3A Rose Drive 7A 6 km 00-00-1962

Traffic intensities

Exit Location 2008 2016
Exit 1 Vallejo (I-80) 51.000 58.000
Exit 7 Benicia (I-680) 63.000 66.000

San Mateo Bridge

San Mateo Bridge
Spans san francisco bay
Lanes 2×3
Total length 11.265 m
Main overvoltage ?
Bridge deck height 41 meter
Opening 00-10-1967
Traffic intensity 86,000 mvt/day
Location Map

The San Mateo Bridge or the San Mateo-Hayward Bridge is a girder bridge in the United States, located in the San Francisco Bay Area in California.


The San Mateo Bridge is a girder bridge spanning the southern part of the San Francisco Bay between Foster City to the west and Hayward to the east. Over the bridge is State Route 92 in California with 2×3 lanes. The bridge is the longest in the area with a length of 11,265 meters. The maximum free passage under the bridge is 41 meters. The bridge is located about halfway between San Francisco and San Jose and handles mostly regional traffic. State Route 92 is a freeway, connecting the expensive suburbs and work locations in San Mateo County with the more industrial and cheaper Alameda County. The bridge is located 16 miles south of the San Francisco-Oakland Bay Bridge and 8 miles north of theDumbarton Bridge.


The first bridge on this site opened to traffic in 1929 and was a two -lane causeway with a lift bridge for shipping. In the mid-1960s, the bridge was replaced by the current bridge, which had three times the capacity. The bridge opened to traffic in October 1967. The bridge originally had only 2×3 lanes on the main span and 2×2 lanes on the bridge bridges. In 2003, the bridges were widened to 2×3 lanes, solving an important bottleneck. Before that, the bridge was the most traffic-prone evening rush hour in the San Francisco region.

Traffic intensities

In 2010, 86,000 vehicles drove daily over the San Mateo Bridge, which is therefore not overloaded.


The bridge is a toll road, like all bridges in the San Francisco Bay Area. The toll is also $5 here and is only levied westward.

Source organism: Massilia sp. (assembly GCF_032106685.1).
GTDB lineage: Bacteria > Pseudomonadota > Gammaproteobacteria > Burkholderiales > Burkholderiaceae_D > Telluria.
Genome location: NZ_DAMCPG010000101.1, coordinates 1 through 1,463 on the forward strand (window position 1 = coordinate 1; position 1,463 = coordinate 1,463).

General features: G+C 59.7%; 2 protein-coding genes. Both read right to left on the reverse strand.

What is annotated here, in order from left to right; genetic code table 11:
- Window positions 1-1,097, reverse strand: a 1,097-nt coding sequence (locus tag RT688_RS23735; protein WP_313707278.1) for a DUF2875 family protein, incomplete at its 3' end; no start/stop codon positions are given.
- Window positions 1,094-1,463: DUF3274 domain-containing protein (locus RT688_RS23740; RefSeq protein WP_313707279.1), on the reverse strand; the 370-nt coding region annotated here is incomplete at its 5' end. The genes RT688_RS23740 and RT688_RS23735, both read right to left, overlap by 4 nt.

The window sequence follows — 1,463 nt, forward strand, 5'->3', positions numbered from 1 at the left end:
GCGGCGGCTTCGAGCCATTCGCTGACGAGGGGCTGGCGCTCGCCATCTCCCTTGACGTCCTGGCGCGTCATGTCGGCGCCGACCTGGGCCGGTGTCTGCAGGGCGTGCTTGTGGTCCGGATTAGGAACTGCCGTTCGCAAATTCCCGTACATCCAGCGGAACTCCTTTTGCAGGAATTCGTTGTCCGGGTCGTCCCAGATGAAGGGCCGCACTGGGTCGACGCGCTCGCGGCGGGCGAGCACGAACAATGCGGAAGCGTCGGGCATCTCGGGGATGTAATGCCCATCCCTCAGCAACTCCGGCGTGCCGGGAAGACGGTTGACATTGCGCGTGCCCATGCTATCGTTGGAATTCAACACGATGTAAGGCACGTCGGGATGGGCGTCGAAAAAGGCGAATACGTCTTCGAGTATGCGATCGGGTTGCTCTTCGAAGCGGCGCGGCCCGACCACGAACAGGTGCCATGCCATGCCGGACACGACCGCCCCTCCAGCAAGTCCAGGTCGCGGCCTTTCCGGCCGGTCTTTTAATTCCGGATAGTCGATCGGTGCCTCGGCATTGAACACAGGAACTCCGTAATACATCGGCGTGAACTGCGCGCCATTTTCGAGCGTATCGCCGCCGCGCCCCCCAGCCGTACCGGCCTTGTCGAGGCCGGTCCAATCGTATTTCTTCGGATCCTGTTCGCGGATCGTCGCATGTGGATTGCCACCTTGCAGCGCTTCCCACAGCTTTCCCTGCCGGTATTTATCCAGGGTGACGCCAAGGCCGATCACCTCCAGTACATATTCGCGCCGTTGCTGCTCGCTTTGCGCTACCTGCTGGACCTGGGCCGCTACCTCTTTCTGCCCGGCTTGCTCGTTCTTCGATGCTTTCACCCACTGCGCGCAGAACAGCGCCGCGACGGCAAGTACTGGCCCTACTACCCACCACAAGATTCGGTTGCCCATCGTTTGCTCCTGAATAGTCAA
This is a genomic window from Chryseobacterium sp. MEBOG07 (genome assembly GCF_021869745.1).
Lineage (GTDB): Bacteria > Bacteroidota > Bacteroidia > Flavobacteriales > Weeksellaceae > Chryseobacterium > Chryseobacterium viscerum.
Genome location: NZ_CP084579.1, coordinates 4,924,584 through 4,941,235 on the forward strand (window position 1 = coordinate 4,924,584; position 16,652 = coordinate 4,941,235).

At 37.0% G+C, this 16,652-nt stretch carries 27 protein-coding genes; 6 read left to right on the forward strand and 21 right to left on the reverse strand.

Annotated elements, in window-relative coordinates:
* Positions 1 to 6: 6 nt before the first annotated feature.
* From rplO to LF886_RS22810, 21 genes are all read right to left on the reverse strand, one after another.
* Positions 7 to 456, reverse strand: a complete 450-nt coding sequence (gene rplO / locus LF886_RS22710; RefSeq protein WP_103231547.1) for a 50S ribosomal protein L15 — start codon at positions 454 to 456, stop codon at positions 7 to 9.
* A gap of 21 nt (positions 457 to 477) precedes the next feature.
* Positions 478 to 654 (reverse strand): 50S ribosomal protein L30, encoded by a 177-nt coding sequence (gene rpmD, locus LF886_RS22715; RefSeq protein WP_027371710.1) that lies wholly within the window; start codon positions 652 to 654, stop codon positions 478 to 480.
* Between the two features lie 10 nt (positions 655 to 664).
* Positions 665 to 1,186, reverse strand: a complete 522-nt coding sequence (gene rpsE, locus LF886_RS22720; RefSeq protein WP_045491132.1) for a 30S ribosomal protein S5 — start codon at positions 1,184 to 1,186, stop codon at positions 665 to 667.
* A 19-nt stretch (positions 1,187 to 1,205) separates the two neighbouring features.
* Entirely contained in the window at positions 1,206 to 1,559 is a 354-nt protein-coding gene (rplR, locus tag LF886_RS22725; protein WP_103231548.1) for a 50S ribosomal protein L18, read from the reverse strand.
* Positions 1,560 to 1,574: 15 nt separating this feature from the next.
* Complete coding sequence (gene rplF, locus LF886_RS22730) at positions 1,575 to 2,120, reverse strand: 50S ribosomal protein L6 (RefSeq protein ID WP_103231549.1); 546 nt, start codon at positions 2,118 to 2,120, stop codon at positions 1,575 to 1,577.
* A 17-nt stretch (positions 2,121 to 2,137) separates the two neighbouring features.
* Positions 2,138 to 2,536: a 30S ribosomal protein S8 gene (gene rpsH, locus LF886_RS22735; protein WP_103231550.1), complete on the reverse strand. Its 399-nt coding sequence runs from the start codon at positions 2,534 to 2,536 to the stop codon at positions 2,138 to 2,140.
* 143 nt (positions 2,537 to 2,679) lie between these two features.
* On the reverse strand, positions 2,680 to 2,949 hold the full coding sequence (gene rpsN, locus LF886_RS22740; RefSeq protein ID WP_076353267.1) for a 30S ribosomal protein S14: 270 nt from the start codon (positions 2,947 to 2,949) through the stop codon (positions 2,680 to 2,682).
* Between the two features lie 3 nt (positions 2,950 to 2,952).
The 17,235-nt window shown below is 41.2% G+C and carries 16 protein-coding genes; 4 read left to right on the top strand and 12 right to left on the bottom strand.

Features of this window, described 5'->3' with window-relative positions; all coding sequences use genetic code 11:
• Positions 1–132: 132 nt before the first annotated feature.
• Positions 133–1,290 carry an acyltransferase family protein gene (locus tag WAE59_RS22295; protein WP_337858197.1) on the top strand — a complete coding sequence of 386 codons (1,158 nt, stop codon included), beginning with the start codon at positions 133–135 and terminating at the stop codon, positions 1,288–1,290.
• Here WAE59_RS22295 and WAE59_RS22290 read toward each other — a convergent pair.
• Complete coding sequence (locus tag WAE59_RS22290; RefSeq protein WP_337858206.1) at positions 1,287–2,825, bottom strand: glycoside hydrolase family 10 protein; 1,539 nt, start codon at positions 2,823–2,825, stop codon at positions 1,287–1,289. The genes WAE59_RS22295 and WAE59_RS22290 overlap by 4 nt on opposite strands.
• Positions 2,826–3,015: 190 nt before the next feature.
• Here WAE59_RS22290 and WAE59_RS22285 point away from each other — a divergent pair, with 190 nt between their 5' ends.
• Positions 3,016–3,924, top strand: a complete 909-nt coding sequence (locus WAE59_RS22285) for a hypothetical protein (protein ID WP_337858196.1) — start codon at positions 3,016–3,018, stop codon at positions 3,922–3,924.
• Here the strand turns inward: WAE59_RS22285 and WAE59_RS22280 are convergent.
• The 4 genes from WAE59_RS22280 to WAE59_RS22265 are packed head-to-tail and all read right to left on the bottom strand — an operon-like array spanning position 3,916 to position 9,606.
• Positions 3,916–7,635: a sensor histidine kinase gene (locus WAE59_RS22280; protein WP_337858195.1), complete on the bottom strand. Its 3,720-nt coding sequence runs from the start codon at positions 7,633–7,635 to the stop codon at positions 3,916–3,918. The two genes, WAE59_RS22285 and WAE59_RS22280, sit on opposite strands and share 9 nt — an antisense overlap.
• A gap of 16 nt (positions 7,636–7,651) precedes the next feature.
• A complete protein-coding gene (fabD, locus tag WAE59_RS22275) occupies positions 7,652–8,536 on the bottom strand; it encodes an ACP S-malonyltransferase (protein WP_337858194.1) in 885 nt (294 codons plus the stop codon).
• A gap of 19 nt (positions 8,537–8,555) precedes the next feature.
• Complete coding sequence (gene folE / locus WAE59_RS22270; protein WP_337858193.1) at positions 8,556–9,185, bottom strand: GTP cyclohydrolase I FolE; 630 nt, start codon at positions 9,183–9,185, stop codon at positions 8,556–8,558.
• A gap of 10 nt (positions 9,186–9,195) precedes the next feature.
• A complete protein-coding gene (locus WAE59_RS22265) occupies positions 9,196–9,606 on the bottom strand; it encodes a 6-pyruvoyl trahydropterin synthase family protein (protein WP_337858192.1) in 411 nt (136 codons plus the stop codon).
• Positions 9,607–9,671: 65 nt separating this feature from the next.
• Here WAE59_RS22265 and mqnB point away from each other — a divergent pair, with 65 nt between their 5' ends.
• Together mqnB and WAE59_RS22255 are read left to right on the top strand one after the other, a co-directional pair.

San Diego-Coronado Bridge

San Diego-Coronado Bridge
Spans San Diego Bay
Lanes 2+3
Total length 3.407
Main span 573 meters
Bridge deck height 61 meters
Opening 03-08-1969
Traffic intensity 75,000 mvt/day
Location Map

The San Diego-Coronado Bridge is a girder bridge in the United States, located in San Diego, California.


The bridge spans the San Diego Bay between San Diego and Coronado and is located on a bend. It is a girder bridge with a total length of 3,407 meters and a main span of 573 meters. The maximum free passage under the bridge deck is 61 meters. State Route 75 runs over the bridge with 5 lanes, the middle lane is a reversible lane with a movable barrier. Free passage is quite large, which is because San Diego is an important naval base.


The bridge was constructed between 1967 and 1969 and opened to traffic on August 3, 1969. Construction cost $50 million at the time. It is the only major bridge in the San Diego area. The bridge was originally a toll road with a toll of $0.60 in both directions, which was changed after a few years to $1 in the west only. In 2002, the toll was scrapped and was the last toll bridge in Southern California to become toll-free.

Traffic intensities

In 2010, 75,000 vehicles crossed the bridge every day.

Interstate 505 in California